Ngahopua Track (Twin Lakes Track)
The track takes you 100 m above the twin volcanic crater lakes of Rotongata and Rotoatua, which formed about 3,500 years ago and support a variety of interesting birdlife including scaup and dabchick.
This track connects with the Anaha Track (which in turn connects to the Kepa Track) to the south and can be combined with this track for a longer walk.
Getting there: Start immediately opposite the side road to the Outdoor Education Centre on Lake Okataina Road.
The track passes through old logging sites. It finishes 1.2 km from the start but can be walked as a loop by walking back along the road. It was named after Anaha Te Rahui, a master carver in the Rotorua District.
The track connects with the Ngahopua Track to the north and the Kepa Track to the south. It can combined with one of these tracks for a longer walk.
Getting there: Start about 100 m south of the Outdoor Education Centre on Lake Okataina Road.
The track takes walkers through clearings where evidence of past logging activity remains. The track finishes about 500 m south from the start but can be walked as a loop by walking back along the road. This track was named after Kepa Ehau, who was largely responsible for the scenic reserve status of the area.
The track connects with the Anaha Track to the north. It can be combined with the Anaha Track (which in turn connects to the Ngahopua Track) for a longer walk.
Getting there: Start from Lake Okataina Road, 100 m south of the Outdoor Education Centre on Lake Okataina Road.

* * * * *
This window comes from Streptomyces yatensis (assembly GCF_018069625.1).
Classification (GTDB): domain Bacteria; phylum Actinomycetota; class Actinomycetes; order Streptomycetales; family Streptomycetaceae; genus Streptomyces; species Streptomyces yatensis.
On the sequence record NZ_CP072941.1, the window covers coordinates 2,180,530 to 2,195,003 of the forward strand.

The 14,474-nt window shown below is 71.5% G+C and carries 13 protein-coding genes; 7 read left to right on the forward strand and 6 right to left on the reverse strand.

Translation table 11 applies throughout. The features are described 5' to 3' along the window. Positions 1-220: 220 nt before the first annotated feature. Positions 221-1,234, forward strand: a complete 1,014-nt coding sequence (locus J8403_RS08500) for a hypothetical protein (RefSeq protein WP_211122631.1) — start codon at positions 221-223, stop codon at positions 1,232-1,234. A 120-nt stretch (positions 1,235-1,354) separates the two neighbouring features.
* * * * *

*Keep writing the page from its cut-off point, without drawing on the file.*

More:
Te Auheke Track (Cascades Track)
The track passes a sheer cliff face which is covered with moss and ferns. At night, thousands of glow worms can be seen. The picturesque Cascade Falls (around 10 m high) pour water over and around many rock protrusions and inspired the track’s name: Te Auheke means ‘tumbling water’.
Getting there: Start at the back of the field behind the Outdoor Education Centre.
A wide variety of native trees line this nature trail, including rimu, pukatea and tawa. Many are identified by name plates, making for an interesting and informative walk. A 5 m2fenced-off area beside the southern end of this track illustrates the effects of introduced browsing animals (notably wallabies) on the native vegetation.
Getting there: Start 50 m down the side road leading to the Outdoor Education Centre on Lake Okataina Road.
These tracks are accessed from Lake Okataina Road. Turn onto Lake Okataina Road from SH 30 (Whakatane/ Rotorua highway) at Ruato, 22 km from Rotorua.
Source: Department of Conservation (Banner image: 'Lake Okataina' by Felix Engelhardt / Creative Commons. Hero images: 'Cascade Falls, Rotorua' and 'Trees, Te Auheke Track' by Russell Street / Creative Commons)
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Lake Okataina Road, 22km from Rotorua, -34.5114, 178.4180